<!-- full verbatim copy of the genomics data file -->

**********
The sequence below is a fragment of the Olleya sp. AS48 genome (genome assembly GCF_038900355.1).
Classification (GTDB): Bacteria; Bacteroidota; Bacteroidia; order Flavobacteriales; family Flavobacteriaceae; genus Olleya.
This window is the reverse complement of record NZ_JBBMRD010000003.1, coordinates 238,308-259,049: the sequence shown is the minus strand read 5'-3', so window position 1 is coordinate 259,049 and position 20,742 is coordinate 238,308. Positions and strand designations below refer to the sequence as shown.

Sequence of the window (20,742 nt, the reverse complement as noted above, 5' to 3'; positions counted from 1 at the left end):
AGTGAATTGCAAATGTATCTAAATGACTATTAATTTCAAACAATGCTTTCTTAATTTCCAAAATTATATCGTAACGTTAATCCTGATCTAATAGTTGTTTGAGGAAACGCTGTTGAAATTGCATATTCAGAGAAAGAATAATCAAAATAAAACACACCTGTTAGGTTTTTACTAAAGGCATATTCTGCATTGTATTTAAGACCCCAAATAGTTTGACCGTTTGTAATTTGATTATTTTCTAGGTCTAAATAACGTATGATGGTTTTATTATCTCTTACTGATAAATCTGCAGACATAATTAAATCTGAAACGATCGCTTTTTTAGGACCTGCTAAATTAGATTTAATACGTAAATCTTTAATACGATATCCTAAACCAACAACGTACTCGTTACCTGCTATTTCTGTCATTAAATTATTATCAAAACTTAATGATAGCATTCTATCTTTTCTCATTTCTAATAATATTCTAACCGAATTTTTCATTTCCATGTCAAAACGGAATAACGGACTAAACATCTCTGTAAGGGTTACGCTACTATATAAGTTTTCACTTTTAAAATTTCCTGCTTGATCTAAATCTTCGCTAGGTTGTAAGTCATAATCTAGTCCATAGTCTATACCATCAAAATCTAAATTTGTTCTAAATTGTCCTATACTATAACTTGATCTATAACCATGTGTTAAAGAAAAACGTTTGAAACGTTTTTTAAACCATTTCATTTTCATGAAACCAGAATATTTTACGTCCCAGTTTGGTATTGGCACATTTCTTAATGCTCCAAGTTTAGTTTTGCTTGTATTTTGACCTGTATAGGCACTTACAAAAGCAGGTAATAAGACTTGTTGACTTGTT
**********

The sequence below is a fragment of the Olleya sp. AS48 genome (genome assembly GCF_038900355.1).
Classification (GTDB): Bacteria; Bacteroidota; Bacteroidia; order Flavobacteriales; family Flavobacteriaceae; genus Olleya.
This window is the reverse complement of record NZ_JBBMRD010000003.1, coordinates 238,308-259,049: the sequence shown is the minus strand read 5'-3', so window position 1 is coordinate 259,049 and position 20,742 is coordinate 238,308. Positions and strand designations below refer to the sequence as shown.

Sequence of the window (20,742 nt, the reverse complement as noted above, 5' to 3'; positions counted from 1 at the left end):
AGTGAATTGCAAATGTATCTAAATGACTATTAATTTCAAACAATGCTTTCTTAATTTCCAAAATTATATCGTAACGTTAATCCTGATCTAATAGTTGTTTGAGGAAACGCTGTTGAAATTGCATATTCAGAGAAAGAATAATCAAAATAAAACACACCTGTTAGGTTTTTACTAAAGGCATATTCTGCATTGTATTTAAGACCCCAAATAGTTTGACCGTTTGTAATTTGATTATTTTCTAGGTCTAAATAACGTATGATGGTTTTATTATCTCTTACTGATAAATCTGCAGACATAATTAAATCTGAAACGATCGCTTTTTTAGGACCTGCTAAATTAGATTTAATACGTAAATCTTTAATACGATATCCTAAACCAACAACGTACTCGTTACCTGCTATTTCTGTCATTAAATTATTATCAAAACTTAATGATAGCATTCTATCTTTTCTCATTTCTAATAATATTCTAACCGAATTTTTCATTTCCATGTCAAAACGGAATAACGGACTAAACATCTCTGTAAGGGTTACGCTACTATATAAGTTTTCACTTTTAAAATTTCCTGCTTGATCTAAATCTTCGCTAGGTTGTAAGTCATAATCTAGTCCATAGTCTATACCATCAAAATCTAAATTTGTTCTAAATTGTCCTATACTATAACTTGATCTATAACCATGTGTTAAAGAAAAACGTTTGAAACGTTTTTTAAACCATTTCATTTTCATGAAACCAGAATATTTTACGTCCCAGTTTGGTATTGGCACATTTCTTAATGCTCCAAGTTTAGTTTTGCTTGTATTTTGACCTGTATAGGCACTTACAAAAGCAGGTAATAAGACTTGTTGACTTGTT